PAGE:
Do you get the shakes, the queasies, or the heebie-jeebies when it’s time to get in front of people and give a presentation? If so, you are not alone. In fact, there’s a good chance that “stage fright” is way up there on the list of most people’s fears – somewhere between “heights” and “creepy crawly things.”
The thing is, no matter much you hate (or fear) giving presentations, there are probably times when you just have to do it. Professionals in a variety of job fields routinely give presentations of some sort, whether they’re in business, social work, medicine, or university teaching. Seriously, even poets – you know, the shy, reclusive types – end up having to give public readings on book tours and such.
Public speaking can be a challenge for most people. To help you keep calm and focused during an important presentation, you can call on mindfulness as a tool. “Mindfulness” is a fancy word for paying deep attention to this very moment, rather than dwelling on the past or fretting about the future.
Here are the top three mindfulness techniques that can turn you into a confident speaker. They won’t cost you anything, and you can do them almost anywhere (although a little privacy is helpful).
Most people have a hard time with public speaking, due to stage fright or worries about being seen as incompetent. Women presenters tend to carry even more baggage into their presentations, thanks to generations of cultural messages about being “ladylike.”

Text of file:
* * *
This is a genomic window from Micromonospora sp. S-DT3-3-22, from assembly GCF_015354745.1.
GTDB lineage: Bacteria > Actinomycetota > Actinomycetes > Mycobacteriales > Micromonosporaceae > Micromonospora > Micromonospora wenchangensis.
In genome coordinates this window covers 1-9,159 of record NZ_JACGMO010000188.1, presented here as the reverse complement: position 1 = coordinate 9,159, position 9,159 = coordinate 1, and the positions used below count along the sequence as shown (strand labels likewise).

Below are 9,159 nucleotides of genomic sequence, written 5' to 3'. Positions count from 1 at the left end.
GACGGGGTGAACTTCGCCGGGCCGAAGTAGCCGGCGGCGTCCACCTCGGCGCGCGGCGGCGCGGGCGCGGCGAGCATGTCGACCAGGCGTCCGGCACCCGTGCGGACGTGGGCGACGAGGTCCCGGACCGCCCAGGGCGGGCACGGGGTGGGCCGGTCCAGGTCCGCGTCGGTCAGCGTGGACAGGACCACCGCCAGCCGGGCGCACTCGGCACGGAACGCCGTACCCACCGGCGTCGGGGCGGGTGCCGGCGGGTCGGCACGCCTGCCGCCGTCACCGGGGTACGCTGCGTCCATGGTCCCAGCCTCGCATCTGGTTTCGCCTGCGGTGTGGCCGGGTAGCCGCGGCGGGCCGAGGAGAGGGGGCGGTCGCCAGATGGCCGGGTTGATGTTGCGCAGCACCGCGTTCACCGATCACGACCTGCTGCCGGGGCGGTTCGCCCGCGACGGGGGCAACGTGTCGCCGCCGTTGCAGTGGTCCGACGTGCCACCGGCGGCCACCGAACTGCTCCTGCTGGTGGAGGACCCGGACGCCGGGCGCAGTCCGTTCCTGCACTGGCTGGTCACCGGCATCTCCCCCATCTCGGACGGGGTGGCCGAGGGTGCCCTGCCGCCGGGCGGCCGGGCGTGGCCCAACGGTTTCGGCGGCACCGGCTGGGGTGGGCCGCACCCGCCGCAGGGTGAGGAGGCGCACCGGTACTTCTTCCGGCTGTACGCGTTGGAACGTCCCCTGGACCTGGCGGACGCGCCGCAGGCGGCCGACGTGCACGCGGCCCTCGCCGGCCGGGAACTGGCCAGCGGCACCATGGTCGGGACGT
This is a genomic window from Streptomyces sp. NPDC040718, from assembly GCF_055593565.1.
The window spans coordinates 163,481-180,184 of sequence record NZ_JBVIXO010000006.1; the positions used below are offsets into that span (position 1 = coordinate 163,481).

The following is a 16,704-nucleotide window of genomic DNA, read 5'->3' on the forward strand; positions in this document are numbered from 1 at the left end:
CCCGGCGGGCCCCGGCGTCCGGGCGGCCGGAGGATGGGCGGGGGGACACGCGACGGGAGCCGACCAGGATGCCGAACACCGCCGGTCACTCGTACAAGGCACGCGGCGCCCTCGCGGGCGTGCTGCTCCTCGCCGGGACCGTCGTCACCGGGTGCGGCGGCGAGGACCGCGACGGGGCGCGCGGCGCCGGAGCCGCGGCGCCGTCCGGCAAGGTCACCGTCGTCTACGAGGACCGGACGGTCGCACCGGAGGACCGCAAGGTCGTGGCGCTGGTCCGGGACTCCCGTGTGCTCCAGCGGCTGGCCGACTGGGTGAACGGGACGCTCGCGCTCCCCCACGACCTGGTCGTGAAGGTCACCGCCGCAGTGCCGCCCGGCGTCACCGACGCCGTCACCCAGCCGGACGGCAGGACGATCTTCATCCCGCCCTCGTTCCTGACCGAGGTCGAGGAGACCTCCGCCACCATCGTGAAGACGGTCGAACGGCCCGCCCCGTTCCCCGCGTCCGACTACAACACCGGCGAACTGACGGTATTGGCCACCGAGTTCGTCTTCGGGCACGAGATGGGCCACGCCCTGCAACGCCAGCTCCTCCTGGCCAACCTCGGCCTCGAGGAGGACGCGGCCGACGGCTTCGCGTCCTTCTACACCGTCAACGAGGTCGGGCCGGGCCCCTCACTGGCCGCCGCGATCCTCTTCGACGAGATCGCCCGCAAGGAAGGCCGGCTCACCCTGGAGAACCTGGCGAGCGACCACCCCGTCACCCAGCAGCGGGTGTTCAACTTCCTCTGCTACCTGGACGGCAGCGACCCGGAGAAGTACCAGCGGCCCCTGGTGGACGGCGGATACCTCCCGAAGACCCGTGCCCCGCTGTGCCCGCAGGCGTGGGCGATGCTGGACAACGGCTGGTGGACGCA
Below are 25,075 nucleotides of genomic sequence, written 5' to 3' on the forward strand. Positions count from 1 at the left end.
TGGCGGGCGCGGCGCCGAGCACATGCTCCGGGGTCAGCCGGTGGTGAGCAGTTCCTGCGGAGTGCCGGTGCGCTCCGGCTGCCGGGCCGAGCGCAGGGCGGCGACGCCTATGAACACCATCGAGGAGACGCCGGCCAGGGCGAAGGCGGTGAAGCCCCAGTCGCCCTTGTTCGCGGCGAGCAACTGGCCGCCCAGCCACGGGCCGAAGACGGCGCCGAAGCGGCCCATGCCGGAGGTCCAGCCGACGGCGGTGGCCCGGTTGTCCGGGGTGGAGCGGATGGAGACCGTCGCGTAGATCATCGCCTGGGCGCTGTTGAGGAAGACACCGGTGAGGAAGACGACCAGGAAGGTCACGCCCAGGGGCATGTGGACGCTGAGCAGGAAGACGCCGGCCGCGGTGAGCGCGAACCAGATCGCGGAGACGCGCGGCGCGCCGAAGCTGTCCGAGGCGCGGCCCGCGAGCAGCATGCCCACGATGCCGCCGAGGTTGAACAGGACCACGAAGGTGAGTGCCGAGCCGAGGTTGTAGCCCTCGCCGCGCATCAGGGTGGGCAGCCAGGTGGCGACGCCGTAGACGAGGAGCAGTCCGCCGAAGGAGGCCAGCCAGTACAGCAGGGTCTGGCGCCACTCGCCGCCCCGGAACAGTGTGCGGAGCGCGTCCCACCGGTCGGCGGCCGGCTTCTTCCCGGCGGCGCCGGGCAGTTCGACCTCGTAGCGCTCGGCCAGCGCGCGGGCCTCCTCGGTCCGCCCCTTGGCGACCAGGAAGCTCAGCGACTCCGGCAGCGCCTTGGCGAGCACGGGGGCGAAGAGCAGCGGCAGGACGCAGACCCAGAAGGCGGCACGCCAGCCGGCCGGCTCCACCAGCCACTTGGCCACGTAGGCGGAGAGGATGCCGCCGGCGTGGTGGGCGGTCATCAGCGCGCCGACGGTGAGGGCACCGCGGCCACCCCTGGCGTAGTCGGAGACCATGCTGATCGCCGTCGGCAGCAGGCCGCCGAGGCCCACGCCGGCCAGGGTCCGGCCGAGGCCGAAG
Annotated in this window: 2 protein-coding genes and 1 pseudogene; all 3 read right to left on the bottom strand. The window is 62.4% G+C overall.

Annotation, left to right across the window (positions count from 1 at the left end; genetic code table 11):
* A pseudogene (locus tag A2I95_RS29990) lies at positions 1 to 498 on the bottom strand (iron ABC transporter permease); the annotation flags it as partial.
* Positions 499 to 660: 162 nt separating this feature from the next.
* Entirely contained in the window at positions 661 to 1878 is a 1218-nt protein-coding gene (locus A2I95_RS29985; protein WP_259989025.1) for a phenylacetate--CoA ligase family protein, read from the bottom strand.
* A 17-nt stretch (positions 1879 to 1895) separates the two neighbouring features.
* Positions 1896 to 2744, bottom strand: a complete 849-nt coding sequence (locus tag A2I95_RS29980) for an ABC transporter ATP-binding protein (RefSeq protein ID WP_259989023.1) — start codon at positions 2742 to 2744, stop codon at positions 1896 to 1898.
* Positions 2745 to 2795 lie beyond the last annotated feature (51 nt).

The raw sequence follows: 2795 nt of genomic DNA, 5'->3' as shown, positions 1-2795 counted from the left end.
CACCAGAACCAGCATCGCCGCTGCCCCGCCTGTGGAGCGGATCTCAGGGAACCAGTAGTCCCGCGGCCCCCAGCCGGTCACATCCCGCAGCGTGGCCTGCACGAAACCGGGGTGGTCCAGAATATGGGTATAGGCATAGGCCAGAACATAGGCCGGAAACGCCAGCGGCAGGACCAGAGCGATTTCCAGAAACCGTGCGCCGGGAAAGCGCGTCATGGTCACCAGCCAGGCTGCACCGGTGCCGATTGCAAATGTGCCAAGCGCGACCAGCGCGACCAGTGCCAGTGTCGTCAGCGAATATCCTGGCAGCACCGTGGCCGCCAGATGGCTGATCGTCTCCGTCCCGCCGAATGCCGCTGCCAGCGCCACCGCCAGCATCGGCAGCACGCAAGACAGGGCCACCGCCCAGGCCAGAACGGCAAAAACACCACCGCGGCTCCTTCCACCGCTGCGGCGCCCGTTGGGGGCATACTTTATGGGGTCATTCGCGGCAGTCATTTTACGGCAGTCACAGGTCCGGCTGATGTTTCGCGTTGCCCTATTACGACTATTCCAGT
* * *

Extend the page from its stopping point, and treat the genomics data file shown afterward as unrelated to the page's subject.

Here are three of the most common ways that women allow this cultural baggage to prevent them from making powerful, effective presentations. (Note: These mistakes are commonly seen in women presenters, but plenty of men make them, too. Readers of any gender might find helpful tips here.) Read more
What is it about PowerPoint that turns intelligent and articulate people into droning robots? We’ve all been there—trapped in a deadly dull presentation where a guy in a suit is reading his PowerPoint slides aloud to the audience, bullet point by painful bullet point.
If you want to avoid being “that guy,” there’s one thing—and only one thing—that you need to know.
The secret to avoiding this presentation-killing mistake is this: Put the focus on the audience, where it belongs. Read more
The human brain is not designed for bullet points.
Let’s face it, bullet points are boring—and they’re the number-one reason that PowerPoint audiences lose interest in your presentations.
A better strategy is to use compelling visual aids instead of bulleted lists. Here’s the good news: PowerPoint 2013 has a great feature called SmartArt that can help you transform those boring bullet points into a visual aid. Read more
Ever wished that you could learn just one guaranteed, like-magic trick for wowing an audience, every single time?
You’re in luck—this one trick does exist. It combines three key strategies that work together to produce an unforgettable presentation that gets results.
Ready to get the lowdown on masterful presenting? Read on…